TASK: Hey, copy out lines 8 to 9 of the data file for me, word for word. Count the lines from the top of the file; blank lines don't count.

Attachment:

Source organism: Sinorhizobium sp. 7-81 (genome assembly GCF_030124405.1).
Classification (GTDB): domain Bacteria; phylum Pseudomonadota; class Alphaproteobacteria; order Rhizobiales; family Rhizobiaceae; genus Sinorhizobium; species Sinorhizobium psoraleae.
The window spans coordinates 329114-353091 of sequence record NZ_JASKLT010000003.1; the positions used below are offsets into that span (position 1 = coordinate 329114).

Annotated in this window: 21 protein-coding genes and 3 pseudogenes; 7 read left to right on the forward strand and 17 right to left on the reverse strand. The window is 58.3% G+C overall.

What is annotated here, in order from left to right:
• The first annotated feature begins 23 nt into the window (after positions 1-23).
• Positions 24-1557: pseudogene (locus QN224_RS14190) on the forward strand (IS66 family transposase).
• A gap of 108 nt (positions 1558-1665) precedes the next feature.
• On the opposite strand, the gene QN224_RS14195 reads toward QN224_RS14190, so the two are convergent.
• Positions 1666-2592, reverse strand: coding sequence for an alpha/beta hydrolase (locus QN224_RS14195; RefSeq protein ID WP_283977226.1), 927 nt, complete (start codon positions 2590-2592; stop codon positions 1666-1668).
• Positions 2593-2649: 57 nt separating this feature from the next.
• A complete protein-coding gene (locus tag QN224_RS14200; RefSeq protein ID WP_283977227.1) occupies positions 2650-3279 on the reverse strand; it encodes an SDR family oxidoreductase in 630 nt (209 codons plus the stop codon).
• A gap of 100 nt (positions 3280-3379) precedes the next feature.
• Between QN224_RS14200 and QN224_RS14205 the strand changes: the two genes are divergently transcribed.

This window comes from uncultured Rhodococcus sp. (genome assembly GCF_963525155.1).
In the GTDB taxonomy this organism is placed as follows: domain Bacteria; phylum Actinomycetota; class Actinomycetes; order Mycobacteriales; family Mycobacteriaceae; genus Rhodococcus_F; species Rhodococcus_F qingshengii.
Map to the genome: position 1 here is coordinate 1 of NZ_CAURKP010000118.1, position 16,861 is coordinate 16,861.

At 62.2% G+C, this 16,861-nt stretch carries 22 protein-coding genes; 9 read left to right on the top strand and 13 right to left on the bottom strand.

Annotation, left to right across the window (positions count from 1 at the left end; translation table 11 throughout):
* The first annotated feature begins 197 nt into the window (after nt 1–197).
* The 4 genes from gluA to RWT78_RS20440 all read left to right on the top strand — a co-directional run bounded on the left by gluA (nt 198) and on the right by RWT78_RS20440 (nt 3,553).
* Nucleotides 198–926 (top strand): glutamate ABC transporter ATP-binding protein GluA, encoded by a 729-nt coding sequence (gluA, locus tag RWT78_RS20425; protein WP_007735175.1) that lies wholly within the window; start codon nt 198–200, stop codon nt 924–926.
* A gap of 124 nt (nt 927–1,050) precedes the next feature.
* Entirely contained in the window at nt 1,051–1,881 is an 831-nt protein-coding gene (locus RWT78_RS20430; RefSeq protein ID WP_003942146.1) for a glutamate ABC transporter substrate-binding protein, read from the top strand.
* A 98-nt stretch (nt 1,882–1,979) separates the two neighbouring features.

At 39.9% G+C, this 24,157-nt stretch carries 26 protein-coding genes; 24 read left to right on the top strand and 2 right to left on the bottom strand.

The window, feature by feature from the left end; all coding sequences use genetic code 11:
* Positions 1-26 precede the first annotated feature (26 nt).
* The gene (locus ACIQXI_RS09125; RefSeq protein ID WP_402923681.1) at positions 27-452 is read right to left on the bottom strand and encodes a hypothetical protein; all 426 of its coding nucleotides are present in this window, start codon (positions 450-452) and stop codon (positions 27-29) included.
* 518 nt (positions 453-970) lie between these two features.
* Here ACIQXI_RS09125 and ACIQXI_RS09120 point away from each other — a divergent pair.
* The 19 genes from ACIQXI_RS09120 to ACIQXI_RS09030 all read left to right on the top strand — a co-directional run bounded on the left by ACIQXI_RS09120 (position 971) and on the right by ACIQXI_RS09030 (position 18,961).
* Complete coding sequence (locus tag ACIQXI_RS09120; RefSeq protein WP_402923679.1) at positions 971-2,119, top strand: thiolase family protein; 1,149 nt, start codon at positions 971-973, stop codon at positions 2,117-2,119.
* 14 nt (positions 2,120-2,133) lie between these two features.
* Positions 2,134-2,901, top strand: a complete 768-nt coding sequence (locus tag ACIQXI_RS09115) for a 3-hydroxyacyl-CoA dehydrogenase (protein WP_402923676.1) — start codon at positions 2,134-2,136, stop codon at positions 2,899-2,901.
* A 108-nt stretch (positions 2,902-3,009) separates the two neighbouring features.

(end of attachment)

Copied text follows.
• A gap of 108 nt (positions 1558-1665) precedes the next feature.
• On the opposite strand, the gene QN224_RS14195 reads toward QN224_RS14190, so the two are convergent.